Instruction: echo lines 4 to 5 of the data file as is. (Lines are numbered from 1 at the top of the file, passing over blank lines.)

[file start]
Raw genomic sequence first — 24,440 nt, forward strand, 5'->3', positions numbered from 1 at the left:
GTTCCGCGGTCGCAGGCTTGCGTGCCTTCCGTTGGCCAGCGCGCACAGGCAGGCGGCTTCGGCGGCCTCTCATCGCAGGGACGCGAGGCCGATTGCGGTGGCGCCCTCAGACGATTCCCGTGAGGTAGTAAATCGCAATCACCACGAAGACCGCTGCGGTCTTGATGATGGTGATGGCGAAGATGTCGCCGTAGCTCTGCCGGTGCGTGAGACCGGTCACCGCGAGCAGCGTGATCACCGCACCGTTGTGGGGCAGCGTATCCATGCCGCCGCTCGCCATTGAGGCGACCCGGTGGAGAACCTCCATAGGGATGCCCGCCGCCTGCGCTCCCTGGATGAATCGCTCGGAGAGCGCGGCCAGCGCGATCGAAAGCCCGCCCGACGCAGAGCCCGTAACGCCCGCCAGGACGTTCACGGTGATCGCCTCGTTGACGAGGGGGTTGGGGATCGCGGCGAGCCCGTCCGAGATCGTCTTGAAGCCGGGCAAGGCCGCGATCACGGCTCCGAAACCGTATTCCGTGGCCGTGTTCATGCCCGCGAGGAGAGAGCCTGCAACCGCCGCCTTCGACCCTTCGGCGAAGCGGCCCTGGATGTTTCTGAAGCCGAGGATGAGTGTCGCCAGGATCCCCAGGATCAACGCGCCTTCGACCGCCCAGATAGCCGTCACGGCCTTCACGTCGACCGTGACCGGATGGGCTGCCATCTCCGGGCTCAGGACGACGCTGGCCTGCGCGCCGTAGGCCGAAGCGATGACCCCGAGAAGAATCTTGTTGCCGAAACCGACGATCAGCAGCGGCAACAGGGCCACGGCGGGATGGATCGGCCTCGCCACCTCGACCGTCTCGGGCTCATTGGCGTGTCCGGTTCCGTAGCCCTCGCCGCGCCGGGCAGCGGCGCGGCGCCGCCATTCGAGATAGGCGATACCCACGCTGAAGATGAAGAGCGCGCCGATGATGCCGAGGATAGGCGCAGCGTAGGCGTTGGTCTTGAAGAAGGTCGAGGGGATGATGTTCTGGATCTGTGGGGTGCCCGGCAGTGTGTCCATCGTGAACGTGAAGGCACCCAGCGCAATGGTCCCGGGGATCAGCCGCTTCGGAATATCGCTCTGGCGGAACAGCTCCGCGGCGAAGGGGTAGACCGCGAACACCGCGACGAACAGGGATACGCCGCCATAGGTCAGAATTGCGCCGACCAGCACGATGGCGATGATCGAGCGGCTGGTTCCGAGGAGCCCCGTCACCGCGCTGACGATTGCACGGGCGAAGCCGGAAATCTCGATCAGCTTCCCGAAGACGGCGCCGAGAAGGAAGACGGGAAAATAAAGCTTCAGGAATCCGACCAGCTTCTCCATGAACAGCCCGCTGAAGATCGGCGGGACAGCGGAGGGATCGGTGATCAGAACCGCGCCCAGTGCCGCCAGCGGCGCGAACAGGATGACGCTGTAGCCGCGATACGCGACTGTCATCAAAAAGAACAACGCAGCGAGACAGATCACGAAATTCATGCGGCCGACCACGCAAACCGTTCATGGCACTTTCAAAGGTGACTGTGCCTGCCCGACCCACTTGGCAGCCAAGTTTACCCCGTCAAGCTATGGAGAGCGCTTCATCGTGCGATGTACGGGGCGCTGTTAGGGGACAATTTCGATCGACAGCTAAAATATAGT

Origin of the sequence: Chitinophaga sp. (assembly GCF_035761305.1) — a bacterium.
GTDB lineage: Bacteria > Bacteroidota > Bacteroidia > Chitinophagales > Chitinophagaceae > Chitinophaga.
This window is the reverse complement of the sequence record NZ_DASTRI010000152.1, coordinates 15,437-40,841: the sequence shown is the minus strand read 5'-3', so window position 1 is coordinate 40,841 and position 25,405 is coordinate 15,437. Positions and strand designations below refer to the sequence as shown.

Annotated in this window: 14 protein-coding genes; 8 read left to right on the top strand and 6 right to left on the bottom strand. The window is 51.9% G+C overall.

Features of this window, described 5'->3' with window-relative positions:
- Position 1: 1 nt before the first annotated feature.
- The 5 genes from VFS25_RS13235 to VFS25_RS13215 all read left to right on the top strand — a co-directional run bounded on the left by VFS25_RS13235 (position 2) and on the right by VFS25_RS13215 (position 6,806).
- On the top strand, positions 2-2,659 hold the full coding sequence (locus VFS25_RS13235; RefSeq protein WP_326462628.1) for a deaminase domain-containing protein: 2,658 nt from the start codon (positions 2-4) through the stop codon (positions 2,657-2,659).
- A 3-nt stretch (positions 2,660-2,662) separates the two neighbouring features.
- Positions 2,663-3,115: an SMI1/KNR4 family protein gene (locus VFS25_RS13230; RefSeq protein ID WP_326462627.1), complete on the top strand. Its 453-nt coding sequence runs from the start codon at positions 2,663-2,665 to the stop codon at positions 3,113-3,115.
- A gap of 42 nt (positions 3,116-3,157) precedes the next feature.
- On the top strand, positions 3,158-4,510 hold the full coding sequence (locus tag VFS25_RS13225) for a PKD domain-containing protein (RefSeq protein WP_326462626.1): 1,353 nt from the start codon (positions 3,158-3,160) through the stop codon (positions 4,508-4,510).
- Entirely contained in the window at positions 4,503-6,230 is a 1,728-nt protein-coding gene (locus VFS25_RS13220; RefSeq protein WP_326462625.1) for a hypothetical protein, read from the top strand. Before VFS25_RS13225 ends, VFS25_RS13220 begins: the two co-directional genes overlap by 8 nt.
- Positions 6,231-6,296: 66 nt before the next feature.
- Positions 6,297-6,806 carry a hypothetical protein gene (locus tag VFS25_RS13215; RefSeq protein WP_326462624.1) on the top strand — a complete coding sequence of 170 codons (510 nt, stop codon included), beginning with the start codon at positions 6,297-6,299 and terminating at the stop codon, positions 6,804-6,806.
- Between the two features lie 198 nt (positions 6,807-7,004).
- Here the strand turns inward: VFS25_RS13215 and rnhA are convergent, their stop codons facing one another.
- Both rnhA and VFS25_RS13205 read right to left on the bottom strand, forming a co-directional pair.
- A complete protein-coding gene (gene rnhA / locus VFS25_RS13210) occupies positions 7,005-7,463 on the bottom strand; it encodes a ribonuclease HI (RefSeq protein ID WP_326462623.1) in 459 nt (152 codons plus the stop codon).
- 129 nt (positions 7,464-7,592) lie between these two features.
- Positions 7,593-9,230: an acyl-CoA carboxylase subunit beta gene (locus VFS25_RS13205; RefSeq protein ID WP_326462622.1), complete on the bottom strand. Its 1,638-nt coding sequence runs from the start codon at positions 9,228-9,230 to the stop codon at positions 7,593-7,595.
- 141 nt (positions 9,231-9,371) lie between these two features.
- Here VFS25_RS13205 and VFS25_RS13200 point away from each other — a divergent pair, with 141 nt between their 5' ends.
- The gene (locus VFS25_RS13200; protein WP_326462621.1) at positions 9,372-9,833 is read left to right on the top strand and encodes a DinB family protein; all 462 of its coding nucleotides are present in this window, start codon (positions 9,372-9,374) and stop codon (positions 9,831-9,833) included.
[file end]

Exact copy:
GTDB lineage: Bacteria > Bacteroidota > Bacteroidia > Chitinophagales > Chitinophagaceae > Chitinophaga.
This window is the reverse complement of the sequence record NZ_DASTRI010000152.1, coordinates 15,437-40,841: the sequence shown is the minus strand read 5'-3', so window position 1 is coordinate 40,841 and position 25,405 is coordinate 15,437. Positions and strand designations below refer to the sequence as shown.